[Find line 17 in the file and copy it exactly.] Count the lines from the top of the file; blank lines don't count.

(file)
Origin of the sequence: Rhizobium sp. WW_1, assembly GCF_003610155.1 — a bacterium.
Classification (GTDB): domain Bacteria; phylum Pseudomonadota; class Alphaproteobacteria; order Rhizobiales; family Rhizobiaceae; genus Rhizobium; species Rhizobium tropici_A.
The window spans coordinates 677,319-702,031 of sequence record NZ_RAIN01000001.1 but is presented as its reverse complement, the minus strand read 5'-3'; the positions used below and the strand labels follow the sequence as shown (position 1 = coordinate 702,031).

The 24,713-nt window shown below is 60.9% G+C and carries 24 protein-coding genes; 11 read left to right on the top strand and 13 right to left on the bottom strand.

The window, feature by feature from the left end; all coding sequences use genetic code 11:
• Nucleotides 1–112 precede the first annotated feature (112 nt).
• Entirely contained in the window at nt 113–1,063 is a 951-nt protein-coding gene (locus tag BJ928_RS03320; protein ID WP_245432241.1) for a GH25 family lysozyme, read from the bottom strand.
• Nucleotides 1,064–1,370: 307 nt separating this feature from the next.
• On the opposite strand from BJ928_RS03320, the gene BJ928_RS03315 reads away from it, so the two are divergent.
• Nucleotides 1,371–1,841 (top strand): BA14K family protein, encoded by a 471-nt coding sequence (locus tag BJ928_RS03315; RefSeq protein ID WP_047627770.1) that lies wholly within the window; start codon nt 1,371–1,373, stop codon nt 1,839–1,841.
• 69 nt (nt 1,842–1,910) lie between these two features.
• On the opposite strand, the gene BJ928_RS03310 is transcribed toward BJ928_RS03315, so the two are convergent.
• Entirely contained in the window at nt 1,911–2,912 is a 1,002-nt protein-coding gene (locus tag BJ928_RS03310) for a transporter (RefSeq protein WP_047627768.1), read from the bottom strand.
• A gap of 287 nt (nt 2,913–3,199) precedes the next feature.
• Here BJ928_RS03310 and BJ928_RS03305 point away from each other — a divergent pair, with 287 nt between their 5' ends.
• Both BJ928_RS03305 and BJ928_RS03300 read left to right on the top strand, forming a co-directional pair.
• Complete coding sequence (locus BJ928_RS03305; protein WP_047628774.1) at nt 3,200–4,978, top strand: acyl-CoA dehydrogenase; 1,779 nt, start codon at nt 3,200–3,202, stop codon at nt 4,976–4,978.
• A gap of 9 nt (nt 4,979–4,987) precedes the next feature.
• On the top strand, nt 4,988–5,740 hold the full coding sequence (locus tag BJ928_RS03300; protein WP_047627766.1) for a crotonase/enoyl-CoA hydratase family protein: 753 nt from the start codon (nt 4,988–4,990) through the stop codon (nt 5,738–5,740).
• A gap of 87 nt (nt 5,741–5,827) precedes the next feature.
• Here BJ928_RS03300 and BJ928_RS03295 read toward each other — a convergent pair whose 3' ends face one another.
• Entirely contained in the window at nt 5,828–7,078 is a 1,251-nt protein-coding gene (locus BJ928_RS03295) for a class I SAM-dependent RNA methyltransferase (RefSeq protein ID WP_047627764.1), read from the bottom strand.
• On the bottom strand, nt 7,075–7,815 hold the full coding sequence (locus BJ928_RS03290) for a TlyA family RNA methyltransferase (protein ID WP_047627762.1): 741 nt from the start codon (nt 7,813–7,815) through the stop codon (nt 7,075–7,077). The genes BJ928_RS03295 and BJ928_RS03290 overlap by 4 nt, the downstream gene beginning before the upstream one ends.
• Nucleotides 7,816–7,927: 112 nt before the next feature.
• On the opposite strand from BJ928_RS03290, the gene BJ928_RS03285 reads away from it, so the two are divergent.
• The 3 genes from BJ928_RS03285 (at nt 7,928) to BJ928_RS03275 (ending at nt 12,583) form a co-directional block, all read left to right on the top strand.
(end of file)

• Complete coding sequence (locus BJ928_RS03305; protein WP_047628774.1) at nt 3,200–4,978, top strand: acyl-CoA dehydrogenase; 1,779 nt, start codon at nt 3,200–3,202, stop codon at nt 4,976–4,978.